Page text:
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snow cradle

Discussion in 'Wiki' started by derekleffew, Sep 22, 2008.

  1. derekleffew

    derekleffew Resident Curmudgeon Senior Team Premium Member

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    Las Vegas, NV, USA
    Traditional method of producing snow on stage, most notoriously called for in Tchaikovsky's The Nutcracker. A rectangle of heavy muslin or 12 oz. canvas duck, 6' high and 3/4 of the width of the stage is sewn with jute webbing, grommets, and tielines along the long sides, which are the top and bottom. Starting 6" down from one webbing and 2' in from the short side, cut a slit 2' long every 2-3", parallel to the short side. Tie to two adjacent battens in a counterweight fly system. The batten nearest the slits is the "working" batten, the other is called the "fixed" batten. To load the cradle, the working batten is raised 3' above the fixed batten, and the shredded polyethylene flakes are distributed equally into the cradle. On cue, the working batten is lowered just enough so that the flakes fall out and then raised again. "Rocking" the working batten makes it snow. A gentle touch on the flyrail is required, as the working batten only travels 2' maximum, and overshooting in either direction may cause the entire cradle to dump!

    Machines, such as this, or this, using liquid soap tend to produce more realistic snow, but if you're set on the traditional snow cradle, shredded polyethylene flakes can be had from Norcosto, Southern Importers, or just about any theatrical dealer, for about $5 per pound. Depending on the width of the cradle, it's unlikely you'll be dropping more than one pound per performance.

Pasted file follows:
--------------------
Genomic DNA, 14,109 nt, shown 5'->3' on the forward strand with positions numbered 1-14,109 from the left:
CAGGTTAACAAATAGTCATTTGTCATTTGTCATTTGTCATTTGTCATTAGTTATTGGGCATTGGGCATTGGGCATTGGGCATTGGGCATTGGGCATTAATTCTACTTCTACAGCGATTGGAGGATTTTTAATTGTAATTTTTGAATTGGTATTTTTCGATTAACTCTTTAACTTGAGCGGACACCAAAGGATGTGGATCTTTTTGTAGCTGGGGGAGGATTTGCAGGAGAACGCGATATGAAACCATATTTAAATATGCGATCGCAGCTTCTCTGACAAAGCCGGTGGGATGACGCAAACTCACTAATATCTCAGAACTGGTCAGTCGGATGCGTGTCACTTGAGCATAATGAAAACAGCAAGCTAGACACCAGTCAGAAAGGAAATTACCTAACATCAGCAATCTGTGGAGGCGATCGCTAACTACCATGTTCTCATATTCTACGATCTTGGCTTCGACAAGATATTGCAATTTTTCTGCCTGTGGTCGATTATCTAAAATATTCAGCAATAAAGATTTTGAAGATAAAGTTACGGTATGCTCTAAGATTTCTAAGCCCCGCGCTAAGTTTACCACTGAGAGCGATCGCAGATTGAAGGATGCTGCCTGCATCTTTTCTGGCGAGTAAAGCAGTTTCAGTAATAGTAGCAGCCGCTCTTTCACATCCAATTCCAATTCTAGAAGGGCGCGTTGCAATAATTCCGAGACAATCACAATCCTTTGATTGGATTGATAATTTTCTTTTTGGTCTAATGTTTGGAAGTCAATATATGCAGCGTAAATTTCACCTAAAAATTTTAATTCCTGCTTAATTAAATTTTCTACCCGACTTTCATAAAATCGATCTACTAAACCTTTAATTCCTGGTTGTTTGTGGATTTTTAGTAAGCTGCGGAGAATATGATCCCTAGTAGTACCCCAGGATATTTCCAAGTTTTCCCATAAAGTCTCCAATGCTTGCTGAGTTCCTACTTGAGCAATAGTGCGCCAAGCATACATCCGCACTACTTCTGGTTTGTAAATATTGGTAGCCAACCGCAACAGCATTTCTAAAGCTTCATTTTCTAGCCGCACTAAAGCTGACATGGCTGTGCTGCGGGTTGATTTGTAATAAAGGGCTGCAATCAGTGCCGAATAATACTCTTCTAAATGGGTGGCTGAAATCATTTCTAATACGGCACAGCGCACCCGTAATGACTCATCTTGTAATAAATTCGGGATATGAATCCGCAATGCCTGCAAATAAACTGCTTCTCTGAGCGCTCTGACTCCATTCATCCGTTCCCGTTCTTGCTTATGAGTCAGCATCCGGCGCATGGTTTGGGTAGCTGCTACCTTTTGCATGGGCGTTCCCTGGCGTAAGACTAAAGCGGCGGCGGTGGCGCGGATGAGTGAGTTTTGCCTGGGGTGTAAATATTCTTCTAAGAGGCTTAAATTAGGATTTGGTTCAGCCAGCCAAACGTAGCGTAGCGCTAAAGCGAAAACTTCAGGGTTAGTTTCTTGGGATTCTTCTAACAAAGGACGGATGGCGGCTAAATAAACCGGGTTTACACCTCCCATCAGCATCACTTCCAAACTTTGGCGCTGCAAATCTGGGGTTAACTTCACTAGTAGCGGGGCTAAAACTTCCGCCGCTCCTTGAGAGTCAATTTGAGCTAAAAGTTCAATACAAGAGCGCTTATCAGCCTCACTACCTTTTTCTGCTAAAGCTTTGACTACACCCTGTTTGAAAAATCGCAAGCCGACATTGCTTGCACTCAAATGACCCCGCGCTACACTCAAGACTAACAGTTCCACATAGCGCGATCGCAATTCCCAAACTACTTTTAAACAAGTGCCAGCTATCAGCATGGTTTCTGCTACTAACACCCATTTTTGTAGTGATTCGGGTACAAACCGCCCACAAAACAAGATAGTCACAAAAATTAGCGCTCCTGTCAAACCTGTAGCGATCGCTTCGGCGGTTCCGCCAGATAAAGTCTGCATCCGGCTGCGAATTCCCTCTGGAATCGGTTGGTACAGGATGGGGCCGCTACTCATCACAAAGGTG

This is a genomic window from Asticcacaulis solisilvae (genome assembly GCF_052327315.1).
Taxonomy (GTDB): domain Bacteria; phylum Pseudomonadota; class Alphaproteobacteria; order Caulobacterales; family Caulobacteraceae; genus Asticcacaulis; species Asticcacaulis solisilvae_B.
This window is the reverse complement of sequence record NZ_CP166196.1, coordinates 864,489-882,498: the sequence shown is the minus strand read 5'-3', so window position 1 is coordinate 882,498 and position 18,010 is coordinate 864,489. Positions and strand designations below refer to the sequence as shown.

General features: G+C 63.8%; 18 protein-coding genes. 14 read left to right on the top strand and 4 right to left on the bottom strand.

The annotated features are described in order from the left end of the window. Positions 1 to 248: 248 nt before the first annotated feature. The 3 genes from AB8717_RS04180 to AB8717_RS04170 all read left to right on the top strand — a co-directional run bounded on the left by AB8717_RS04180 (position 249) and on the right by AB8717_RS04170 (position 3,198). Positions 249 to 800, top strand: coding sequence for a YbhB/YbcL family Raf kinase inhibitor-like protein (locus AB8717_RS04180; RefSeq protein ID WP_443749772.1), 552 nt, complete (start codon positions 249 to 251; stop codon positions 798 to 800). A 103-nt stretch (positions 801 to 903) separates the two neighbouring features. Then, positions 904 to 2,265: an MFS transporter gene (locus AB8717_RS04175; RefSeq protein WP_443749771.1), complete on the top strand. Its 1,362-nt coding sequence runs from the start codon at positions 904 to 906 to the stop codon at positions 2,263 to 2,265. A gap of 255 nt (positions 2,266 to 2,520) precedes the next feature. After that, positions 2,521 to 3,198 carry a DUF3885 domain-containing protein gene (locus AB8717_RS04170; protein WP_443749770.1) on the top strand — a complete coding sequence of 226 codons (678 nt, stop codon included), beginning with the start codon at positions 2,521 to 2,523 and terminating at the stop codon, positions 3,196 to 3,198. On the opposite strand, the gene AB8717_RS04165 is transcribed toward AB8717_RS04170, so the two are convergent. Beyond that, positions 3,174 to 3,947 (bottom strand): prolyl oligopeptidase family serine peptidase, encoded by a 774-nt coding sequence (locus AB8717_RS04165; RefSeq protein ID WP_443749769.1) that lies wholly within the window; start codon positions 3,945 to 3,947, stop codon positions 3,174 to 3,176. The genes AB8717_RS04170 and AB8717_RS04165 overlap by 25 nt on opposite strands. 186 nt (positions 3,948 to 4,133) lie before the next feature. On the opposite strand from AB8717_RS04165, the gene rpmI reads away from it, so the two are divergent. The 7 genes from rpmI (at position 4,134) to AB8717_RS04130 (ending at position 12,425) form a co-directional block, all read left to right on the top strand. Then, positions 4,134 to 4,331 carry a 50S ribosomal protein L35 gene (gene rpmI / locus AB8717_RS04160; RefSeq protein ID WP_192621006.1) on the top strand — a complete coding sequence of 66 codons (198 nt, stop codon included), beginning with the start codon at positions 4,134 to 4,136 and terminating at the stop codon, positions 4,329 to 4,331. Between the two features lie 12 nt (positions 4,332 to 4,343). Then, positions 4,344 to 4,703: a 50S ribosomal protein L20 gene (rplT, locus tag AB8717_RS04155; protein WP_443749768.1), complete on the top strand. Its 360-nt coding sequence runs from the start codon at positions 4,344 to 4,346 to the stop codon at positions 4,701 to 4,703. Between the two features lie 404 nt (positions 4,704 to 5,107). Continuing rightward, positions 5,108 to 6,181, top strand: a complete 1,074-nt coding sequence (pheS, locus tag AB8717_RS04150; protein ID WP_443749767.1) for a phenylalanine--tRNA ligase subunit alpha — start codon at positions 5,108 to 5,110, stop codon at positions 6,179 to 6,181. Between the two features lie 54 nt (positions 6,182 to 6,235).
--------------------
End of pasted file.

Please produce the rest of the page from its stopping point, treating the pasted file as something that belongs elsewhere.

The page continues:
DO NOT re-use the snow!
    The chances of contamination with foreign matter, and the difficulty in filtering make it just not worth the risk. Dropping a screw, nail, washer, or wood splinter into seven year-old Clara's eye WILL NOT make for good press for The Nutcracker or your venue.

    Additional information at Theatre Effects. Picture below courtesy of LimeLight Productions.
    Note that the author prefers slits to holes. It can snow either upstage or downstage of the cradle, whichever is farther away from the nearest electric.

    For smaller spaces, or those without a counterweight fly system, a snow drum can be used.
    Last edited: Sep 14, 2009

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